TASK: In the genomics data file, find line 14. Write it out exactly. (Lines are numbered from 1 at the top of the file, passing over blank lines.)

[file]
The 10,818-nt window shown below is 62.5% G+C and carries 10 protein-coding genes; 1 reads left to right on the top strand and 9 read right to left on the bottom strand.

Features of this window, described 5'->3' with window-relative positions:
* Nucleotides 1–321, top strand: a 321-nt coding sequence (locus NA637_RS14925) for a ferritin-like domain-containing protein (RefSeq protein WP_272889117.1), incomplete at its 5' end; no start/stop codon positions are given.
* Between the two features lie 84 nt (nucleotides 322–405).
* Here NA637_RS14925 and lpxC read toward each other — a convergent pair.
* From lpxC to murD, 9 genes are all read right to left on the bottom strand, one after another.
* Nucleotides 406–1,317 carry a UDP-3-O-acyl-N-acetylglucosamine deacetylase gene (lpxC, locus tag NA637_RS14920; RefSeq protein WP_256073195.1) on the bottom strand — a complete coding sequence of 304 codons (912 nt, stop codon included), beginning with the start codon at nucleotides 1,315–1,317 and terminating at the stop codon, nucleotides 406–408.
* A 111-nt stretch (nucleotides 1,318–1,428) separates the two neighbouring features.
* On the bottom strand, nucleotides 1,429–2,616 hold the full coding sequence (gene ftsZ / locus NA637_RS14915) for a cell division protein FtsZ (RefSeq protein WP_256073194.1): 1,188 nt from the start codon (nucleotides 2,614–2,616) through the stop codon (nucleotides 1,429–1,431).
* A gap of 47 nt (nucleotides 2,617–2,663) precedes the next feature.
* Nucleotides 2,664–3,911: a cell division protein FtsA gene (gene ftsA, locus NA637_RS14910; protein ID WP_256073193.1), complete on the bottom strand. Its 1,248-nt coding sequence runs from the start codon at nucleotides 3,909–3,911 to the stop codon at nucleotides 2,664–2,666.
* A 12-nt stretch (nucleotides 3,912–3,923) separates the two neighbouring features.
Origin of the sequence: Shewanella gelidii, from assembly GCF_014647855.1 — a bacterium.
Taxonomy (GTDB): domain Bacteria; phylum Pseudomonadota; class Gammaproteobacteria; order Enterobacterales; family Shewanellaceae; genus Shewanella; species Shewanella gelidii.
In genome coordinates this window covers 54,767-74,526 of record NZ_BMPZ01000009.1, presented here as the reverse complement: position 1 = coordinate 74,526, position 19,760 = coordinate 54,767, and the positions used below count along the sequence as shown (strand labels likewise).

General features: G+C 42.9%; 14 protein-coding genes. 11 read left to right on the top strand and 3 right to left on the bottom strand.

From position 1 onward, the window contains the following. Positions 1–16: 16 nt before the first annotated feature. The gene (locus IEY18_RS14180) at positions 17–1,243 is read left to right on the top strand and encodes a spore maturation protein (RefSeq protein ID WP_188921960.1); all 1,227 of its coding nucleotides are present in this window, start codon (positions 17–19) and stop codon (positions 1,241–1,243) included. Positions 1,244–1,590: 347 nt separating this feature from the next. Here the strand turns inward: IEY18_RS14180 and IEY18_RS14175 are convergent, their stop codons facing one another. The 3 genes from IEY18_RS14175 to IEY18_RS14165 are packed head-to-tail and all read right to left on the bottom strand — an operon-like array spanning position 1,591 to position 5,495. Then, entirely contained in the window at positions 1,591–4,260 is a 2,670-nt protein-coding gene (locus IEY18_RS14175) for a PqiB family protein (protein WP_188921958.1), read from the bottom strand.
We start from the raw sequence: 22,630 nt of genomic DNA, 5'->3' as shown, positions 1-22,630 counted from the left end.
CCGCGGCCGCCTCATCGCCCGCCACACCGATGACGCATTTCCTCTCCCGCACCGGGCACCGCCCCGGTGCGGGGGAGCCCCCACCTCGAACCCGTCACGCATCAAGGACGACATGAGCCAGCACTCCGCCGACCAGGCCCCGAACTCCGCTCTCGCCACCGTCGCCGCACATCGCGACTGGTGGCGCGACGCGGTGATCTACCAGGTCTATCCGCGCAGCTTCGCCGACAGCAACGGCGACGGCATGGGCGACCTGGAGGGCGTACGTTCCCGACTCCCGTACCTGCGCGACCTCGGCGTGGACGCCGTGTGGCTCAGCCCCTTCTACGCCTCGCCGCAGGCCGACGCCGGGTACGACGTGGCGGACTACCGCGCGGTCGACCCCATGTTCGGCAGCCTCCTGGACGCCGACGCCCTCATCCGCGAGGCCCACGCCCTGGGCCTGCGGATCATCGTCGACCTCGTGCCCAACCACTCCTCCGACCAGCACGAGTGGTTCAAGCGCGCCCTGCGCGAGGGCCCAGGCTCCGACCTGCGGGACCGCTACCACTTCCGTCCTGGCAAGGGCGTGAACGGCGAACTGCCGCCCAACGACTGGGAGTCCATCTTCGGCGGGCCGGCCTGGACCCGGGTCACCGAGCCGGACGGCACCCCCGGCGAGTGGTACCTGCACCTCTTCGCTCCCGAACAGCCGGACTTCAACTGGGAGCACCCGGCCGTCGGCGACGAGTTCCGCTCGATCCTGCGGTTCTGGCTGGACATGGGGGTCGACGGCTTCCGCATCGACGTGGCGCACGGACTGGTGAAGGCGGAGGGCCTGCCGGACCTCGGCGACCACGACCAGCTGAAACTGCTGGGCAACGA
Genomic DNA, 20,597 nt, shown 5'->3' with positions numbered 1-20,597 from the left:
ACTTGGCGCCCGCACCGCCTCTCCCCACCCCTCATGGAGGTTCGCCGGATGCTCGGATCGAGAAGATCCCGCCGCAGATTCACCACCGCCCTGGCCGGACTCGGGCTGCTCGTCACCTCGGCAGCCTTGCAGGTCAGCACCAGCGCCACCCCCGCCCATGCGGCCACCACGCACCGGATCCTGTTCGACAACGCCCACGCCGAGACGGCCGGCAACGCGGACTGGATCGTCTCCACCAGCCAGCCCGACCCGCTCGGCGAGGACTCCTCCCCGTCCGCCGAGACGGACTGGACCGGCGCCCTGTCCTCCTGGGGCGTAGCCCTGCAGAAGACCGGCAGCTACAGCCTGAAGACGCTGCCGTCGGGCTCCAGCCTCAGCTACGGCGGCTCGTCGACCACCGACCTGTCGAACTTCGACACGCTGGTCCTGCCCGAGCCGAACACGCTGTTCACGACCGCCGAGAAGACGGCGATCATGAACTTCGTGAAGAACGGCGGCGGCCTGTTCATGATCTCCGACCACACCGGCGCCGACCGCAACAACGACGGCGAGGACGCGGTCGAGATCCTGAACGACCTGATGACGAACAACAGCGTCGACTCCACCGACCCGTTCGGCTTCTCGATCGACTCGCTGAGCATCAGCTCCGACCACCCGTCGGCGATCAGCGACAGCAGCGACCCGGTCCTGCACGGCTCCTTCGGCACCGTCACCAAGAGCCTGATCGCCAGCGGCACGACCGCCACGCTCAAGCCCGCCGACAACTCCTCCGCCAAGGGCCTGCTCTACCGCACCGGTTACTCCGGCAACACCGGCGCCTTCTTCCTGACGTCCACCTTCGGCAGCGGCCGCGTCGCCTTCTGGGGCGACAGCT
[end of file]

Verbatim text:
Taxonomy (GTDB): domain Bacteria; phylum Pseudomonadota; class Gammaproteobacteria; order Enterobacterales; family Shewanellaceae; genus Shewanella; species Shewanella gelidii.